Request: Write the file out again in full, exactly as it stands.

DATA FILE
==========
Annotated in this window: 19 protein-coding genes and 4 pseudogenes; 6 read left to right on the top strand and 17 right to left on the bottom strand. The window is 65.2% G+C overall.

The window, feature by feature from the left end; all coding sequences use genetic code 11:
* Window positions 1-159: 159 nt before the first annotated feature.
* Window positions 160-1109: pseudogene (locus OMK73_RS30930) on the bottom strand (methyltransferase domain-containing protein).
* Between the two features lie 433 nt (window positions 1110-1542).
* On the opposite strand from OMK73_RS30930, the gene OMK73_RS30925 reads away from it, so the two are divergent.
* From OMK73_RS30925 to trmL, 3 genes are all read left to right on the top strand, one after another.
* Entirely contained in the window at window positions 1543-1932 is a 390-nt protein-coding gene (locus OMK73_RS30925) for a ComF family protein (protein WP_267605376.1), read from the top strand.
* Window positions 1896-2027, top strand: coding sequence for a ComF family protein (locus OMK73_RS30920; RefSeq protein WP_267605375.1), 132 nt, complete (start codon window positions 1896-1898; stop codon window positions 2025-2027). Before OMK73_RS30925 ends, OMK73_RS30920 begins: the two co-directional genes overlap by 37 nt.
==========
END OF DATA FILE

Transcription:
Annotated in this window: 19 protein-coding genes and 4 pseudogenes; 6 read left to right on the top strand and 17 right to left on the bottom strand. The window is 65.2% G+C overall.

The window, feature by feature from the left end; all coding sequences use genetic code 11:
* Window positions 1-159: 159 nt before the first annotated feature.
* Window positions 160-1109: pseudogene (locus OMK73_RS30930) on the bottom strand (methyltransferase domain-containing protein).
* Between the two features lie 433 nt (window positions 1110-1542).
* On the opposite strand from OMK73_RS30930, the gene OMK73_RS30925 reads away from it, so the two are divergent.
* From OMK73_RS30925 to trmL, 3 genes are all read left to right on the top strand, one after another.
* Entirely contained in the window at window positions 1543-1932 is a 390-nt protein-coding gene (locus OMK73_RS30925) for a ComF family protein (protein WP_267605376.1), read from the top strand.
* Window positions 1896-2027, top strand: coding sequence for a ComF family protein (locus OMK73_RS30920; RefSeq protein WP_267605375.1), 132 nt, complete (start codon window positions 1896-1898; stop codon window positions 2025-2027). Before OMK73_RS30925 ends, OMK73_RS30920 begins: the two co-directional genes overlap by 37 nt.